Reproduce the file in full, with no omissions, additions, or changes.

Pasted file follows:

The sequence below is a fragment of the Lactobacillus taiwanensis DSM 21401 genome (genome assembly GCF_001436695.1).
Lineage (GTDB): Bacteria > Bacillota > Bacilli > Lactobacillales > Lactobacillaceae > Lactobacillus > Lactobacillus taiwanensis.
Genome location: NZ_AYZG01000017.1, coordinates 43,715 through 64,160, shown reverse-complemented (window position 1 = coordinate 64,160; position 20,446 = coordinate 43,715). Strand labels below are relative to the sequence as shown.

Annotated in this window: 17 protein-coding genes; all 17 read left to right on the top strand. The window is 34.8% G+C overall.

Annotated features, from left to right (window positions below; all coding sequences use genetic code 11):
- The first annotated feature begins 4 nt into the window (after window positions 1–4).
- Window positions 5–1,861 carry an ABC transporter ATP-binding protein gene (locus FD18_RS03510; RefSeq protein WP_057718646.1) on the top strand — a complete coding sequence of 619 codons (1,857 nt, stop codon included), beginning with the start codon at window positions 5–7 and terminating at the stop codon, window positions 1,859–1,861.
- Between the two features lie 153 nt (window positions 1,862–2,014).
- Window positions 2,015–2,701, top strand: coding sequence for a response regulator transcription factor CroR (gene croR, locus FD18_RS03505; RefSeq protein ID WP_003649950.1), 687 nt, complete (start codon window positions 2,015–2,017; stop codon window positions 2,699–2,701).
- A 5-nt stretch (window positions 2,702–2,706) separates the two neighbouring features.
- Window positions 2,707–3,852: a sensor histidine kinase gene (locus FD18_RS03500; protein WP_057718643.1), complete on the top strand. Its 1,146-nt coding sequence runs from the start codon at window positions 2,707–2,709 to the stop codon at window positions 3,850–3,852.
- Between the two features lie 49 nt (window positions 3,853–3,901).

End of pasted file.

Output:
The sequence below is a fragment of the Lactobacillus taiwanensis DSM 21401 genome (genome assembly GCF_001436695.1).
Lineage (GTDB): Bacteria > Bacillota > Bacilli > Lactobacillales > Lactobacillaceae > Lactobacillus > Lactobacillus taiwanensis.
Genome location: NZ_AYZG01000017.1, coordinates 43,715 through 64,160, shown reverse-complemented (window position 1 = coordinate 64,160; position 20,446 = coordinate 43,715). Strand labels below are relative to the sequence as shown.

Annotated in this window: 17 protein-coding genes; all 17 read left to right on the top strand. The window is 34.8% G+C overall.

Annotated features, from left to right (window positions below; all coding sequences use genetic code 11):
- The first annotated feature begins 4 nt into the window (after window positions 1–4).
- Window positions 5–1,861 carry an ABC transporter ATP-binding protein gene (locus FD18_RS03510; RefSeq protein WP_057718646.1) on the top strand — a complete coding sequence of 619 codons (1,857 nt, stop codon included), beginning with the start codon at window positions 5–7 and terminating at the stop codon, window positions 1,859–1,861.
- Between the two features lie 153 nt (window positions 1,862–2,014).
- Window positions 2,015–2,701, top strand: coding sequence for a response regulator transcription factor CroR (gene croR, locus FD18_RS03505; RefSeq protein ID WP_003649950.1), 687 nt, complete (start codon window positions 2,015–2,017; stop codon window positions 2,699–2,701).
- A 5-nt stretch (window positions 2,702–2,706) separates the two neighbouring features.
- Window positions 2,707–3,852: a sensor histidine kinase gene (locus FD18_RS03500; protein WP_057718643.1), complete on the top strand. Its 1,146-nt coding sequence runs from the start codon at window positions 2,707–2,709 to the stop codon at window positions 3,850–3,852.
- Between the two features lie 49 nt (window positions 3,853–3,901).